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Three years ago, we were best of friends, sitting thigh-to-thigh, knee-to-knee, elbow-to-elbow in the courtyard, laughing under the sun as it warmed our skin. We were the sounds of laughter, dancing in the wind, the rain, singing merrily against the green underbrush. Two years ago, we were tangled fingers and limbs, hot lips pressed against blazing skin, tangled clothes, dark passionate nights, and song of the crickets chirping through the morning fog. We lay together under the trees in the meadow, elbows linked, those same thighs touching, the same knees bent together in the same crooked angle. One year ago, you left me alone to fend for myself. I lay at night alone, grasping for something that isn’t there at my side any longer. Eventually, someone else fills my bed beside me, but he isn’t the same person as you were. He doesn’t love in the same gentle way that you did. He’s the father of my children, but he’ll never be the claimer of my heart.
Lyran “FIGHT me, damn you!” the angry scream echoed out from behind me. I sighed, coming to a stop, my hands resting at my sides. I was cold, wet, and tired, and I wanted nothing more than to drop off at the nearest inn and to get some rest for the night, but it was not to be. In fact, I was farther away from any inn than my mind wanted me to be. I was not in fact resting, but being challenged by a peculiar highwayman dressed in black, looking very bat-like in the darkness, topped off by a severely, and ridiculously, pointed hat. “What will come of this?” I sighed as I drew my sword to answer the man’s challenge. I would only disarm him and be on my way. The young man danced around in his ridiculous costume, greed making his eyes gleam as he watched me turn to face him. He chuckled to himself and then lunged forward with a rather loud, “Hiya!” and a very badly-executed lunge which I didn’t even bother to parry. A step to the side sufficed in throwing him into the mud as the rain fell down around us. “So how ‘bout it,” I asked him. “Let’s see that challenge of yours. Show me what you’ve got. Stop mucking about in the mud.” He sat up with a glare, trying to shove the hat off of his face. He gave up and let it hang there in front of him and got to his feet. With a snarl, he attacked again. Blocking a widely-thrown punch with the hilt of my sword, I dropped my weapon in time to grab up his other fist that had followed the first. Putting my weight on his crossed wrists, I yanked them down near my hip and threw the lighter man neatly over my shoulder. He landed in a clump of bushes. As he untangled himself, I plucked my sword up from the mud, wiped it off as best as I could with my mud-covered clothes, and set off down the road, leading my horse beside me. The rain began to fall in earnest now, and I began to think of home – before I had to leave. Things were easy then – I was apprenticed to the blacksmith of the town and my job was steady and I learned a lot. The blacksmith had told me that I was to the point where I wouldn’t be able to learn anything else from him any longer. He told me that I could put an edge on a blade that no man could, hone a sword so sharp it would cut through anything, and weld a horseshoe onto a horse faster than any man alive. He was proud of me – and he was like a father to me. Then, there was his daughter, the pretty girl that I fell in love with. Serafina was the most beautiful woman I’ve ever met, and she had the sweetest soul in the world.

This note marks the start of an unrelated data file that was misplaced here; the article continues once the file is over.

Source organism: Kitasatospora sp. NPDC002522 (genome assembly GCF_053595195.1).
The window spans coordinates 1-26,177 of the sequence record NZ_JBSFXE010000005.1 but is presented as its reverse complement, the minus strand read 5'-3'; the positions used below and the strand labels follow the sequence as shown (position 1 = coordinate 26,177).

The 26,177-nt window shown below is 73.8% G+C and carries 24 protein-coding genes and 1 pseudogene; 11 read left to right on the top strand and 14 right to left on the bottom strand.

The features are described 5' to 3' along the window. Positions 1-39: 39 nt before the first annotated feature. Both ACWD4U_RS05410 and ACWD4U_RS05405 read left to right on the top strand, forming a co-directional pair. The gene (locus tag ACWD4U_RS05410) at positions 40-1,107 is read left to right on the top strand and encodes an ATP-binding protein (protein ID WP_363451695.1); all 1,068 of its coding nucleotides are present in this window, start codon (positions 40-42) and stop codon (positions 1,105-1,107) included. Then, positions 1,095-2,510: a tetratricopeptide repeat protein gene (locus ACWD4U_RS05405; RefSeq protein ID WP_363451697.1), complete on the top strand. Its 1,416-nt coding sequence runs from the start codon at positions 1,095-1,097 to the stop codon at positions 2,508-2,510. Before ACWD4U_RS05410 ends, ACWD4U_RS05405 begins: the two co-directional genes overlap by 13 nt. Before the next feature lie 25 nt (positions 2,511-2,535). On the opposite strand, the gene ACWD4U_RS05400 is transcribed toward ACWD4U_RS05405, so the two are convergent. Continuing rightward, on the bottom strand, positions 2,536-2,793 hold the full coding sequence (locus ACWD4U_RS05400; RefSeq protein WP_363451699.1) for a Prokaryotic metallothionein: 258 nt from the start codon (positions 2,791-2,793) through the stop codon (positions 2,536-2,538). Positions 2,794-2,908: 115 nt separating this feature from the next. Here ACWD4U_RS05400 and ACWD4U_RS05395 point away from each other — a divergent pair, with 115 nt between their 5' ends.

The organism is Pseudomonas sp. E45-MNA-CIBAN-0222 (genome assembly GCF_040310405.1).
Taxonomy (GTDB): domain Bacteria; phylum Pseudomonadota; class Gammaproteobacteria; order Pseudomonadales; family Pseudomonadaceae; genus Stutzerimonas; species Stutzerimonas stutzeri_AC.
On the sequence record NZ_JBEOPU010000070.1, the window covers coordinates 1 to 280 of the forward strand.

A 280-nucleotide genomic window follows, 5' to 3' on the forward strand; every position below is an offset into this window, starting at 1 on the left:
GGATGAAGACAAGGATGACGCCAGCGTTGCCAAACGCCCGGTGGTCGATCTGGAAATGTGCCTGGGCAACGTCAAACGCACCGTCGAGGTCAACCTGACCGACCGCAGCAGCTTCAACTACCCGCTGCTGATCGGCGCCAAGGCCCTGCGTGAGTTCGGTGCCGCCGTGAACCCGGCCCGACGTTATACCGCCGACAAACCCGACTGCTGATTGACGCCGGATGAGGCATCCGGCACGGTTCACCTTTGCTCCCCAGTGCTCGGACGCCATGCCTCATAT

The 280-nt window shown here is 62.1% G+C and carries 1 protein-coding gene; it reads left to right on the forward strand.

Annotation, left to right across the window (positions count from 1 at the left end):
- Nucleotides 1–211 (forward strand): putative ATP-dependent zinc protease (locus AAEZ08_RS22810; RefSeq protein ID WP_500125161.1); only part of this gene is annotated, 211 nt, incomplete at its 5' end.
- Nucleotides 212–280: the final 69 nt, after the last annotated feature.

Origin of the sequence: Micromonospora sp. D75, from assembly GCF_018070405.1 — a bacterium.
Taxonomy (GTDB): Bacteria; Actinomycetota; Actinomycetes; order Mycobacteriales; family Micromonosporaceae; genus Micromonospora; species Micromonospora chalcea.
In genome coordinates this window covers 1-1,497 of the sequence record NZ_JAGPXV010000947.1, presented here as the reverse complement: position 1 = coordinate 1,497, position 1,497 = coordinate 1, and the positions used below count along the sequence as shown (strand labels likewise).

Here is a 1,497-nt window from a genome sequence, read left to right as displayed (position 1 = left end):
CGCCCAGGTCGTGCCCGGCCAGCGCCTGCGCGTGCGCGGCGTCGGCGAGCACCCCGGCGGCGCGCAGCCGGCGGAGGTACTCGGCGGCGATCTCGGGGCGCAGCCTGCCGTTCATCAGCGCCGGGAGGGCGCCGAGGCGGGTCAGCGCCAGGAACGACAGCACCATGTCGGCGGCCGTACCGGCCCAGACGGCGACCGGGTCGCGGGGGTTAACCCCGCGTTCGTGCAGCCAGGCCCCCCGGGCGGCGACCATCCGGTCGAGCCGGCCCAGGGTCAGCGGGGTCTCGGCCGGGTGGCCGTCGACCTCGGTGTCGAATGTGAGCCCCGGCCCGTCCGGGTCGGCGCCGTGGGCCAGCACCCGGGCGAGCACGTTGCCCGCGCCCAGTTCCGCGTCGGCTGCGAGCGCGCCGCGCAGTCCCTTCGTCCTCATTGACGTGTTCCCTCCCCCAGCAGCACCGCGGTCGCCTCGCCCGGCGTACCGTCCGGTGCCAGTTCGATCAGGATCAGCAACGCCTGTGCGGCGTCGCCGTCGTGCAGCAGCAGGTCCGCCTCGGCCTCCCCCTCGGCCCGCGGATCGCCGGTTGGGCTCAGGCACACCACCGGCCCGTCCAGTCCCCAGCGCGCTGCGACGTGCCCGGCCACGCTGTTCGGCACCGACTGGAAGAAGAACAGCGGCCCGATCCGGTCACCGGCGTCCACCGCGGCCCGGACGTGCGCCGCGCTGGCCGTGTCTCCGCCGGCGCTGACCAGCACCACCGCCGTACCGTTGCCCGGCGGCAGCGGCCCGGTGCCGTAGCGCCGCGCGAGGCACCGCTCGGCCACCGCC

Serafina EXHAUSTED, I hoisted the squalling child onto my hip and brushed back a strand of hair before she could catch it in one waving hand. “Mama!” she wailed, her blue eyes tearing up as she stared at the pony ahead of us. The pony was being led away by a stablehand as we stood there in the warm afternoon sun. “Come on, let’s go home, Twi. We’ll be back tomorrow,” I soothed my baby girl as the three-year-old began to cry. Twilight was fussy as Nathan, my five-year-old, was calm. The little boy now came skipping up to us, golden-brown ringlets bouncing about his small shoulders. His new sturdy breeches clung to his little legs as he faltered from a skip to a run, his little boots thumping the dusty yard. “Mama – Captain Rush says that I can shoot a bow as well as any grown man!” Nate panted as he crashed into my legs. Smiling down at him, I managed to free a hand to ruffle his hair. He clung to a fold on my dress and grinned his little boy smile up at me. “That’s very good, Nate. Wait until Papa hears you’ll be such a great hunter some day,” I told him. Gleefully, he let go of my skirt and with a hollering whoop, he ran down the short path ahead of us, back inside the mansion. Twi looked at me from where she was, sitting comfortably in the crook of my arm. “Mama – will I be a good hunter like Nate, too?” she asked me. She’s already forgotten about the pony. I smiled at my little girl and gave her a kiss on her button nose. The gentle summer breeze caught her hair in its gentle grasp, wrapping it around our faces in a golden mask. “You will be a beautiful lady of the court,” I assured her in a murmuring voice. “Hunters are for boys. You will be a beautiful lady and the prince will come and take you to his castle on his white horse.” Her green eyes shone with the vision of it as my heart twinged with the thought of my baby girl leaving me. Her skin was scented with the summer, her hair shone with sunlit highlights. In ten years, she would be a young woman, and she would be in the arms of her husband. Her summer scent would be made bitter by her worldly troubles. “Will I have horses and ponies to ride?” she asked me. “Everyday,” I assured her as we entered the shadow of the mansion. My smile was plastered on my face, painted on with no feeling behind it.